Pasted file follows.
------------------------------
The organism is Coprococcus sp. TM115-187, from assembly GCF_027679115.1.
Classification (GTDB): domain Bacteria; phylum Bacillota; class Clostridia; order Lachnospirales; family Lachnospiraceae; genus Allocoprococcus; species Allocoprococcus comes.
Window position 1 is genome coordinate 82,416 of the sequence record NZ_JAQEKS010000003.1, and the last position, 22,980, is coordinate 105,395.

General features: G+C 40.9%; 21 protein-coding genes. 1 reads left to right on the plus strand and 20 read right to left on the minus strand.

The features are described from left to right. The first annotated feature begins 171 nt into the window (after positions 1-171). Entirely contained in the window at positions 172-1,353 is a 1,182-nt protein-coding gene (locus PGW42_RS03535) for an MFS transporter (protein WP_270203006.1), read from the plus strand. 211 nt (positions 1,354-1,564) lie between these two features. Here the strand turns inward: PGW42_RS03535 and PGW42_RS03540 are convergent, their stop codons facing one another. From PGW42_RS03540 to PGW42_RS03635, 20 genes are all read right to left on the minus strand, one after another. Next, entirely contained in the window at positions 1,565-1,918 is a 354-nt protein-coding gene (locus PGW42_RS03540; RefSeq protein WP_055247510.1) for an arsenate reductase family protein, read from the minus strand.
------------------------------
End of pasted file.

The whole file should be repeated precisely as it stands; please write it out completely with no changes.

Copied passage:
The organism is Coprococcus sp. TM115-187, from assembly GCF_027679115.1.
Classification (GTDB): domain Bacteria; phylum Bacillota; class Clostridia; order Lachnospirales; family Lachnospiraceae; genus Allocoprococcus; species Allocoprococcus comes.
Window position 1 is genome coordinate 82,416 of the sequence record NZ_JAQEKS010000003.1, and the last position, 22,980, is coordinate 105,395.

General features: G+C 40.9%; 21 protein-coding genes. 1 reads left to right on the plus strand and 20 read right to left on the minus strand.

The features are described from left to right. The first annotated feature begins 171 nt into the window (after positions 1-171). Entirely contained in the window at positions 172-1,353 is a 1,182-nt protein-coding gene (locus PGW42_RS03535) for an MFS transporter (protein WP_270203006.1), read from the plus strand. 211 nt (positions 1,354-1,564) lie between these two features. Here the strand turns inward: PGW42_RS03535 and PGW42_RS03540 are convergent, their stop codons facing one another. From PGW42_RS03540 to PGW42_RS03635, 20 genes are all read right to left on the minus strand, one after another. Next, entirely contained in the window at positions 1,565-1,918 is a 354-nt protein-coding gene (locus PGW42_RS03540; RefSeq protein WP_055247510.1) for an arsenate reductase family protein, read from the minus strand.